XB-ART-54628Acta Physiol (Oxf). February 28, 2018;
Plasma kallikrein activates the epithelial sodium channel (ENaC) in vitro but is not essential for volume retention in nephrotic mice.
AIM: Recent work has demonstrated that activation of the epithelial sodium channel (ENaC) by aberrantly filtered serine proteases causes sodium retention in nephrotic syndrome. The aim of this study was to elucidate a potential role of plasma kallikrein (PKLK) as a candidate serine protease in this context. METHODS: We analyzed PKLK in the urine of patients with chronic kidney disease (CKD, n=171) and investigated its ability to activate human ENaC expressed in Xenopus laevis oocytes. Moreover, we studied sodium retention in PKLK deficient mice (klkb1 -/- ) with experimental nephrotic syndrome induced by doxorubicin injection. RESULTS: In CKD patients, we found that PKLK is excreted in the urine up to a concentration of 2 μg mL -1 which was correlated with albuminuria (r=0.71) and overhydration as assessed by bioimpedance spectroscopy (r=0.44). PKLK increased ENaC-mediated whole-cell currents, which was associated with the appearance of a 67 kDa γ-ENaC cleavage product at the cell surface consistent with proteolytic activation. Mutating a putative prostasin cleavage site in γ-ENaC prevented channel stimulation by PKLK. In a mouse model for nephrotic syndrome active PKLK was present in nephrotic urine of klkb1 +/+ but not of klkb1 -/- mice. However,klkb1 -/- mice were not protected from ENaC activation and sodium retention compared to nephrotic klkb1 +/+ mice. CONCLUSION: PKLK is detected in the urine of proteinuric patients and mice and activates ENaC in vitro involving the putative prostasin cleavage site. However, PKLK is not essential for volume retention in nephrotic mice. This article is protected by copyright. All rights reserved.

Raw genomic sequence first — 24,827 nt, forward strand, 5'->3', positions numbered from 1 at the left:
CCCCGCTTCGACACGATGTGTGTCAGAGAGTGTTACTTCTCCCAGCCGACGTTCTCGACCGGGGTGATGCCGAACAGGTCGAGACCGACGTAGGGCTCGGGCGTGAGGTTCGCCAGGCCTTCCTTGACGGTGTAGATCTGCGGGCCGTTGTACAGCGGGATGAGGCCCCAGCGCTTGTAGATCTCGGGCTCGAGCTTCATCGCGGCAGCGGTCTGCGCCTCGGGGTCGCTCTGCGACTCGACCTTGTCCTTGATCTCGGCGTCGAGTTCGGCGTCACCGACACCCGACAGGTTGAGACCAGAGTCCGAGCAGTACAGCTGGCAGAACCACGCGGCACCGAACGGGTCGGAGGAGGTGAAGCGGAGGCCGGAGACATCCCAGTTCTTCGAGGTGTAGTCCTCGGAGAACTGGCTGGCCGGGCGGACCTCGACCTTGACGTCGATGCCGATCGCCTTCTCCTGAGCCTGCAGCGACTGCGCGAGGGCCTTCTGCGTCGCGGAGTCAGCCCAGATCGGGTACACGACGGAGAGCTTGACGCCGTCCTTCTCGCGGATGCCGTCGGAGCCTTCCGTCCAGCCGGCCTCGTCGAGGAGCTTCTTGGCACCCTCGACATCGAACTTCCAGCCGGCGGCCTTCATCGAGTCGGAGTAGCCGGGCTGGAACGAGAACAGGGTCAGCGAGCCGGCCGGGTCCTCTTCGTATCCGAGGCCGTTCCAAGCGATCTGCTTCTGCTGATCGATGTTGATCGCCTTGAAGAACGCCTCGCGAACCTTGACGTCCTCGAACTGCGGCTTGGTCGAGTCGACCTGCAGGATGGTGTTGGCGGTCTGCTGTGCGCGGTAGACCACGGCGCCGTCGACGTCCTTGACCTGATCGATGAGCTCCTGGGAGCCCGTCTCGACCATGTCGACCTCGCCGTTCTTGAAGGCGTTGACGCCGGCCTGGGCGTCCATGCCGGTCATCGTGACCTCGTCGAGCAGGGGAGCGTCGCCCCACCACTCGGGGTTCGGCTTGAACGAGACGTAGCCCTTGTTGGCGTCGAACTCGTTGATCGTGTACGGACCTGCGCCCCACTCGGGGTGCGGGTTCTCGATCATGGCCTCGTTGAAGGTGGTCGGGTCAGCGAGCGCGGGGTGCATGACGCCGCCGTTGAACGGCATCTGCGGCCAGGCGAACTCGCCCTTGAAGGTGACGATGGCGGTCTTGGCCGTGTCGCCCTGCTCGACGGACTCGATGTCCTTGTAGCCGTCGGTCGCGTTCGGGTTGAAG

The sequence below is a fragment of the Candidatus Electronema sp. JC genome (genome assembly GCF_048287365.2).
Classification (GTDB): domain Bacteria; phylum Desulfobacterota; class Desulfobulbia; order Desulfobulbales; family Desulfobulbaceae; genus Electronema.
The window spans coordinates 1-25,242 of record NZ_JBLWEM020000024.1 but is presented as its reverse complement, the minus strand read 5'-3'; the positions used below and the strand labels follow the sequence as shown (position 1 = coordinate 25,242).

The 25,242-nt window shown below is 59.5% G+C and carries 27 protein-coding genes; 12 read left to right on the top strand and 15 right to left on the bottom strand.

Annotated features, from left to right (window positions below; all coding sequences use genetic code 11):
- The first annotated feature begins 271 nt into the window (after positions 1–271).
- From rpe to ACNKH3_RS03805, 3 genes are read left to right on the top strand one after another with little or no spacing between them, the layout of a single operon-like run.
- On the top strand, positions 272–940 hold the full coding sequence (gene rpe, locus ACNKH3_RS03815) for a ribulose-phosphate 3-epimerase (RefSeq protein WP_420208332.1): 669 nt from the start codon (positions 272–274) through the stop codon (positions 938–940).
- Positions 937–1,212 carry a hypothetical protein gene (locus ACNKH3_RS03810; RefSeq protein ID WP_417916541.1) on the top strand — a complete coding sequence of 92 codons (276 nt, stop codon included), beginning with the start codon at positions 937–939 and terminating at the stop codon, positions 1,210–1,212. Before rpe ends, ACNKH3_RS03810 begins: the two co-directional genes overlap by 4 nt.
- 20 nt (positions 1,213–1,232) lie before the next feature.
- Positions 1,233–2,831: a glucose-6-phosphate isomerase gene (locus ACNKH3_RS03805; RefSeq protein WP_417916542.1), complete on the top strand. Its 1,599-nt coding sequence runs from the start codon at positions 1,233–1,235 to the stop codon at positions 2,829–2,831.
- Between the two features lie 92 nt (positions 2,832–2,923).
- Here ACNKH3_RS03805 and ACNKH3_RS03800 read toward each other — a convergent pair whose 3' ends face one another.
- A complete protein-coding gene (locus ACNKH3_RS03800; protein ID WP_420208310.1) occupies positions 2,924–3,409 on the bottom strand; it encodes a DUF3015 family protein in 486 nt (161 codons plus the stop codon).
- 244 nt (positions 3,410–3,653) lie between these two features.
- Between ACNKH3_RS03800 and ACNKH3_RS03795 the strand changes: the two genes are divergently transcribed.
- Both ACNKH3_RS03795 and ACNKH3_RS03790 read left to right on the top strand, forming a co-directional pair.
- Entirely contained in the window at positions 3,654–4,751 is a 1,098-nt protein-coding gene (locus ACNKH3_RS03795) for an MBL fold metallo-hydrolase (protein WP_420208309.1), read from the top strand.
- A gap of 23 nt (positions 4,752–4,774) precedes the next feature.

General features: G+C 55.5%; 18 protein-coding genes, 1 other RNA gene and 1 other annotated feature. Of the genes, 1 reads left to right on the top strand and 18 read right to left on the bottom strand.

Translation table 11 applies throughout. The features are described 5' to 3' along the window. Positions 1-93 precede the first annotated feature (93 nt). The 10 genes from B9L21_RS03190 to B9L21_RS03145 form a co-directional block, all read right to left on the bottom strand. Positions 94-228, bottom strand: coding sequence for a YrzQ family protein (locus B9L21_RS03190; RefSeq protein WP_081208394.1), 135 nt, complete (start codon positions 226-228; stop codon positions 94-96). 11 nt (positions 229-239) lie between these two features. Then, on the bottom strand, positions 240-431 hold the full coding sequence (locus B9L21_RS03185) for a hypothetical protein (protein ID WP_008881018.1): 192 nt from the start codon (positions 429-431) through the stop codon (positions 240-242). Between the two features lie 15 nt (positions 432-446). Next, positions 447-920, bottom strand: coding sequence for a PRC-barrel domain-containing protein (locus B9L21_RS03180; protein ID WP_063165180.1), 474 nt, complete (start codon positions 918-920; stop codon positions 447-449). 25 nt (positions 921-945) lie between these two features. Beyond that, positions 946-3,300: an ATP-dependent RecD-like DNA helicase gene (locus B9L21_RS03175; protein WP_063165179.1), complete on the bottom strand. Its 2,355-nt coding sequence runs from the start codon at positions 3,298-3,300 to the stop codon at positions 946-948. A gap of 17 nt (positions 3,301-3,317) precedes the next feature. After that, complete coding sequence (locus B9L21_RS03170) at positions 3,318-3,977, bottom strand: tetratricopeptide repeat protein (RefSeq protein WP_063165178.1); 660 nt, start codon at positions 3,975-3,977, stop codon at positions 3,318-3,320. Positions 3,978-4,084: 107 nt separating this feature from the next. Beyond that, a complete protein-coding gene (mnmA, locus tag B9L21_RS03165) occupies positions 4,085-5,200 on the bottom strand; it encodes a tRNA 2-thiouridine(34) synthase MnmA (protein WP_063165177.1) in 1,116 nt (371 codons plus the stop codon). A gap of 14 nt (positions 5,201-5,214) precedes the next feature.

PubMed ID: 29489063
Article link: Acta Physiol (Oxf).